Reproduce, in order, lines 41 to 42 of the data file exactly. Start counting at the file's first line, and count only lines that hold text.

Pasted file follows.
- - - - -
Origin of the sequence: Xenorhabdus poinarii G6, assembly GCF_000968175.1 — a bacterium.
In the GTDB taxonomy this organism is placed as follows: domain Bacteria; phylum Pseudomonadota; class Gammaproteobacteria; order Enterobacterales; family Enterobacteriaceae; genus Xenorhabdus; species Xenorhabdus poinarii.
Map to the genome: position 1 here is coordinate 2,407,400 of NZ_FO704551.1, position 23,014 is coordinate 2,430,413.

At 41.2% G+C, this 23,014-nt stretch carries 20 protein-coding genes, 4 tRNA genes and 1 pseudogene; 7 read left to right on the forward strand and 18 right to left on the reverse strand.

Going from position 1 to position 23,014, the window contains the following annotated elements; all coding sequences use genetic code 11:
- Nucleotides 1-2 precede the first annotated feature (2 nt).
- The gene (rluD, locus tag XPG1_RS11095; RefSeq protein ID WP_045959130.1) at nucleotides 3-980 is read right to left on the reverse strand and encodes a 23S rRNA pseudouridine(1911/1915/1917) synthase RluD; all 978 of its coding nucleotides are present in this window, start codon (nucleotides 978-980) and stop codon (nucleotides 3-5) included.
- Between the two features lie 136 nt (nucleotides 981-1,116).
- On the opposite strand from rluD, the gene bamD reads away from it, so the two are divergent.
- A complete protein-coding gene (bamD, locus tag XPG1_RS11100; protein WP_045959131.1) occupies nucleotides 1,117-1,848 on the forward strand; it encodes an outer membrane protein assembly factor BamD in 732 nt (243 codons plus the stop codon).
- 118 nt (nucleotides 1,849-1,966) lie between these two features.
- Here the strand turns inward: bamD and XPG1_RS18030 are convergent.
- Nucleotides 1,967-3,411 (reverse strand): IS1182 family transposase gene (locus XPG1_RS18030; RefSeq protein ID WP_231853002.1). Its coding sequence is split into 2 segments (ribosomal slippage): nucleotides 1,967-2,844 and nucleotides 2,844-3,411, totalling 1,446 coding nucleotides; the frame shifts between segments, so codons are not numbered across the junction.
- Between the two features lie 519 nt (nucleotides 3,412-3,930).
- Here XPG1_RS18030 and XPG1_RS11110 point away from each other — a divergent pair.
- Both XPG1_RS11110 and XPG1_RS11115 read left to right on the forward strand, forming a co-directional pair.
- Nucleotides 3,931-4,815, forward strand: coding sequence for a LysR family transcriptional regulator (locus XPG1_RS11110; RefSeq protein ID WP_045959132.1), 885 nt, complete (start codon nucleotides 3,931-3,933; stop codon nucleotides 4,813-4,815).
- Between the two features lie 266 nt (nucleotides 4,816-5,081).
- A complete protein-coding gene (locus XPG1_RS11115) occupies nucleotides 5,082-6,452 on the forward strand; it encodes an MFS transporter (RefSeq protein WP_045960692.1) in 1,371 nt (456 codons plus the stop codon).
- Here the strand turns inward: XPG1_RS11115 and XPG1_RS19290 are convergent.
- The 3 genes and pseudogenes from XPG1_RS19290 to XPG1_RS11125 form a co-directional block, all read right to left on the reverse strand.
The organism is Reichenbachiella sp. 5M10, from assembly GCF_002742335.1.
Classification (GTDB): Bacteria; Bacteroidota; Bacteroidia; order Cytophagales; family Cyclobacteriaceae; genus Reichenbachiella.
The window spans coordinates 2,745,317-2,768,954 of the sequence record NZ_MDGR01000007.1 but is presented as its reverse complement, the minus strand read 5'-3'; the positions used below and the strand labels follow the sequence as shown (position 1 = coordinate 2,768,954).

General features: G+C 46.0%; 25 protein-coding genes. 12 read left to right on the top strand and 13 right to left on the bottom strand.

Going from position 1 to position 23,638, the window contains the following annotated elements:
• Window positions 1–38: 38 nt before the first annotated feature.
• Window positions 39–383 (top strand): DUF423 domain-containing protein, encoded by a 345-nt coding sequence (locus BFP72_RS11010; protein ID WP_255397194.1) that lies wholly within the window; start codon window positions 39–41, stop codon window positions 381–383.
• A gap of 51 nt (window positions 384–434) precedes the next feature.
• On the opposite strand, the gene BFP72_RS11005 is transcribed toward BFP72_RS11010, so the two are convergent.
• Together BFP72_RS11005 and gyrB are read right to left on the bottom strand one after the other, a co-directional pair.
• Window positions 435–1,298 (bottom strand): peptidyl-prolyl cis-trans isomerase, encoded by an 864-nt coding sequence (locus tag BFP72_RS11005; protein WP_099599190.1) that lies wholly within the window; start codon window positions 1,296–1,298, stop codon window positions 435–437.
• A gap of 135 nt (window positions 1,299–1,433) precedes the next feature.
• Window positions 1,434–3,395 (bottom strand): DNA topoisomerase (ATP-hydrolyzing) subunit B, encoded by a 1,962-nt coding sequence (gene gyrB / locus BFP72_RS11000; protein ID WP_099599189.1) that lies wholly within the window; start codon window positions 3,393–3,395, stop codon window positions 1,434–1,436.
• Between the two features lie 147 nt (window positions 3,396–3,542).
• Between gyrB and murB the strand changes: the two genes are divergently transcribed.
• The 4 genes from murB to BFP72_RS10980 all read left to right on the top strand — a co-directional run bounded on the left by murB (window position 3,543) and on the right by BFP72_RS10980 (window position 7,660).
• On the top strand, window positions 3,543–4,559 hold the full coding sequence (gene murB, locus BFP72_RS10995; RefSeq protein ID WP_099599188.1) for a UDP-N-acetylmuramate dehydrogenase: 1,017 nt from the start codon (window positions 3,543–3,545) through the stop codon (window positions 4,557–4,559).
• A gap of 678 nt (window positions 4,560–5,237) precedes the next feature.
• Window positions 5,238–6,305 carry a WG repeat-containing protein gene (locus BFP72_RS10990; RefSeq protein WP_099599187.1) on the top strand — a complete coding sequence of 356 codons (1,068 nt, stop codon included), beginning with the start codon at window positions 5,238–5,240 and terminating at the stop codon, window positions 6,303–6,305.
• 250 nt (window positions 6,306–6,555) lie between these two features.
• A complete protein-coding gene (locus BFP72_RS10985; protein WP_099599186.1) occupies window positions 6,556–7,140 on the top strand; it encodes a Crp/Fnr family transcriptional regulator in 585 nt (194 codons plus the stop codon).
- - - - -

• 250 nt (window positions 6,306–6,555) lie between these two features.
• A complete protein-coding gene (locus BFP72_RS10985; protein WP_099599186.1) occupies window positions 6,556–7,140 on the top strand; it encodes a Crp/Fnr family transcriptional regulator in 585 nt (194 codons plus the stop codon).